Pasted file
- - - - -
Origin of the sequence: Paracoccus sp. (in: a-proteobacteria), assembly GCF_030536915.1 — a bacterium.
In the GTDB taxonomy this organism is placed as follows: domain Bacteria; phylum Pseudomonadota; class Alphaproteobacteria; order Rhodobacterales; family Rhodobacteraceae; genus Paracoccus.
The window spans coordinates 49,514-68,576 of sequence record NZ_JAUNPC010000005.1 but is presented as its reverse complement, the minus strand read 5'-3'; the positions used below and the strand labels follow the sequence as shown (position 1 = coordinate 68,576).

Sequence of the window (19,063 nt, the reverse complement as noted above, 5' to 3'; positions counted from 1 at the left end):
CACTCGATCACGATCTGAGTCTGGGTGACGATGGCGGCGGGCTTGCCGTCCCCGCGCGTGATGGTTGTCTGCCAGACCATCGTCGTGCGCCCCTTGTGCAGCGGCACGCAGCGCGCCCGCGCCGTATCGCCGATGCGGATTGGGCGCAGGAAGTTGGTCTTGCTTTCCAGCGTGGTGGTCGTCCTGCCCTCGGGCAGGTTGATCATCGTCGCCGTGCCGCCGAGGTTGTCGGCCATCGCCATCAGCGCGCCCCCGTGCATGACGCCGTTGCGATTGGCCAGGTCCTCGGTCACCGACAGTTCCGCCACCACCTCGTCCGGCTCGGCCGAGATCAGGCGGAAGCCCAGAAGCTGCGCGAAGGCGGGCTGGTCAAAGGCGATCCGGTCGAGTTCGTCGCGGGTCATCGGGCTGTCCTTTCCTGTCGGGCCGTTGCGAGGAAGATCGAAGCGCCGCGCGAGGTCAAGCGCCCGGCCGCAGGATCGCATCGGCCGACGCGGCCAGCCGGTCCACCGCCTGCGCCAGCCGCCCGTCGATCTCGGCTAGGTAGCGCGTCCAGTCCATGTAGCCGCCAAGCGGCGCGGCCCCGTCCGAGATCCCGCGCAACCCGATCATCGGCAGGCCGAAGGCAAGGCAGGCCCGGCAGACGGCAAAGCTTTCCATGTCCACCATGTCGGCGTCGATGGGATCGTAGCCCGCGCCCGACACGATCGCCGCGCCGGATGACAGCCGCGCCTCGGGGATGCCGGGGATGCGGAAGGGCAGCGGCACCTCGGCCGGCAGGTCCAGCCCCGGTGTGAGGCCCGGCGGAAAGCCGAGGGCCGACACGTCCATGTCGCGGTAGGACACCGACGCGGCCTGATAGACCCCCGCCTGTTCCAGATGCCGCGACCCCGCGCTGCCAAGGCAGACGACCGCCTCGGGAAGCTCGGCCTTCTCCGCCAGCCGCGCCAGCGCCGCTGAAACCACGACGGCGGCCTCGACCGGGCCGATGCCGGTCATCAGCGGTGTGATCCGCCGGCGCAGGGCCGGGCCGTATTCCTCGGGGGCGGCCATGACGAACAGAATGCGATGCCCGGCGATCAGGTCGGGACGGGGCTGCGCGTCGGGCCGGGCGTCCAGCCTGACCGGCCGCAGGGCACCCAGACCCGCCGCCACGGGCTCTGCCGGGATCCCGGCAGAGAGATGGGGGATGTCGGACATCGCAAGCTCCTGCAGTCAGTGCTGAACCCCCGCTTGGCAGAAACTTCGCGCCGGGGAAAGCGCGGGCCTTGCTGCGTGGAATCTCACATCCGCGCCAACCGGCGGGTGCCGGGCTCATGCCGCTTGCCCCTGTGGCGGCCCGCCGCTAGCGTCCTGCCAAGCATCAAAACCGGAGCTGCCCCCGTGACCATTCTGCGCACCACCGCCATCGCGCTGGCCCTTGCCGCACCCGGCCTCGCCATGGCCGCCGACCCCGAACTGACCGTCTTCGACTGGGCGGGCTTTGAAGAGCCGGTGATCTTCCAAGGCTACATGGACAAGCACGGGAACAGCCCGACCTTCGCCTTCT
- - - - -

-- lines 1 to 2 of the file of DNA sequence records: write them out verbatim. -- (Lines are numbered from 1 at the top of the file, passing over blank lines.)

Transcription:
Origin of the sequence: Paracoccus sp. (in: a-proteobacteria), assembly GCF_030536915.1 — a bacterium.
In the GTDB taxonomy this organism is placed as follows: domain Bacteria; phylum Pseudomonadota; class Alphaproteobacteria; order Rhodobacterales; family Rhodobacteraceae; genus Paracoccus.